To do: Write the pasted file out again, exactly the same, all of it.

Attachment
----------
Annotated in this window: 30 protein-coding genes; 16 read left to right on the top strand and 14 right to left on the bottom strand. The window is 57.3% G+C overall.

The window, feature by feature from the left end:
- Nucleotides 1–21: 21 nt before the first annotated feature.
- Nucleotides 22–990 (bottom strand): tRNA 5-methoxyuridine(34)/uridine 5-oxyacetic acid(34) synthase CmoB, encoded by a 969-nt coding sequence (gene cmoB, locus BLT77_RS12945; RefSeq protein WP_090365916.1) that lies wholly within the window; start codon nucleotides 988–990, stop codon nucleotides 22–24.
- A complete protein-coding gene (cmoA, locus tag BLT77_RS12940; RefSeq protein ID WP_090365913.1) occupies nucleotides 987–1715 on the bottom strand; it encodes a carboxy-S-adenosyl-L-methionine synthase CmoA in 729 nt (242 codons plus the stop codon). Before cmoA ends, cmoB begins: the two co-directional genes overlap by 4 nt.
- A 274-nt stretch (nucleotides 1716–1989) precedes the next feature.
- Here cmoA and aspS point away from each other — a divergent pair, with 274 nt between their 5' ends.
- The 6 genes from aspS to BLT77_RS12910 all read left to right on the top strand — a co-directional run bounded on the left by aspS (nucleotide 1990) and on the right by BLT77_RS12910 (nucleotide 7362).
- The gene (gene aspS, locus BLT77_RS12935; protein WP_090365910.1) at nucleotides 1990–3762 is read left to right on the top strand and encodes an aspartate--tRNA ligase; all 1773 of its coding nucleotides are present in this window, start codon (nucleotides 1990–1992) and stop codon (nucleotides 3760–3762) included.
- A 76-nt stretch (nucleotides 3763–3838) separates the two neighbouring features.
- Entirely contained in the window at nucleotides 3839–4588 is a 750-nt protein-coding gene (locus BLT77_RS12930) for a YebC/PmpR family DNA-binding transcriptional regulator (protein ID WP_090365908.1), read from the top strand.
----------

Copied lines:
Annotated in this window: 30 protein-coding genes; 16 read left to right on the top strand and 14 right to left on the bottom strand. The window is 57.3% G+C overall.

The window, feature by feature from the left end:
- Nucleotides 1–21: 21 nt before the first annotated feature.
- Nucleotides 22–990 (bottom strand): tRNA 5-methoxyuridine(34)/uridine 5-oxyacetic acid(34) synthase CmoB, encoded by a 969-nt coding sequence (gene cmoB, locus BLT77_RS12945; RefSeq protein WP_090365916.1) that lies wholly within the window; start codon nucleotides 988–990, stop codon nucleotides 22–24.
- A complete protein-coding gene (cmoA, locus tag BLT77_RS12940; RefSeq protein ID WP_090365913.1) occupies nucleotides 987–1715 on the bottom strand; it encodes a carboxy-S-adenosyl-L-methionine synthase CmoA in 729 nt (242 codons plus the stop codon). Before cmoA ends, cmoB begins: the two co-directional genes overlap by 4 nt.
- A 274-nt stretch (nucleotides 1716–1989) precedes the next feature.
- Here cmoA and aspS point away from each other — a divergent pair, with 274 nt between their 5' ends.
- The 6 genes from aspS to BLT77_RS12910 all read left to right on the top strand — a co-directional run bounded on the left by aspS (nucleotide 1990) and on the right by BLT77_RS12910 (nucleotide 7362).
- The gene (gene aspS, locus BLT77_RS12935; protein WP_090365910.1) at nucleotides 1990–3762 is read left to right on the top strand and encodes an aspartate--tRNA ligase; all 1773 of its coding nucleotides are present in this window, start codon (nucleotides 1990–1992) and stop codon (nucleotides 3760–3762) included.
- A 76-nt stretch (nucleotides 3763–3838) separates the two neighbouring features.
- Entirely contained in the window at nucleotides 3839–4588 is a 750-nt protein-coding gene (locus BLT77_RS12930) for a YebC/PmpR family DNA-binding transcriptional regulator (protein ID WP_090365908.1), read from the top strand.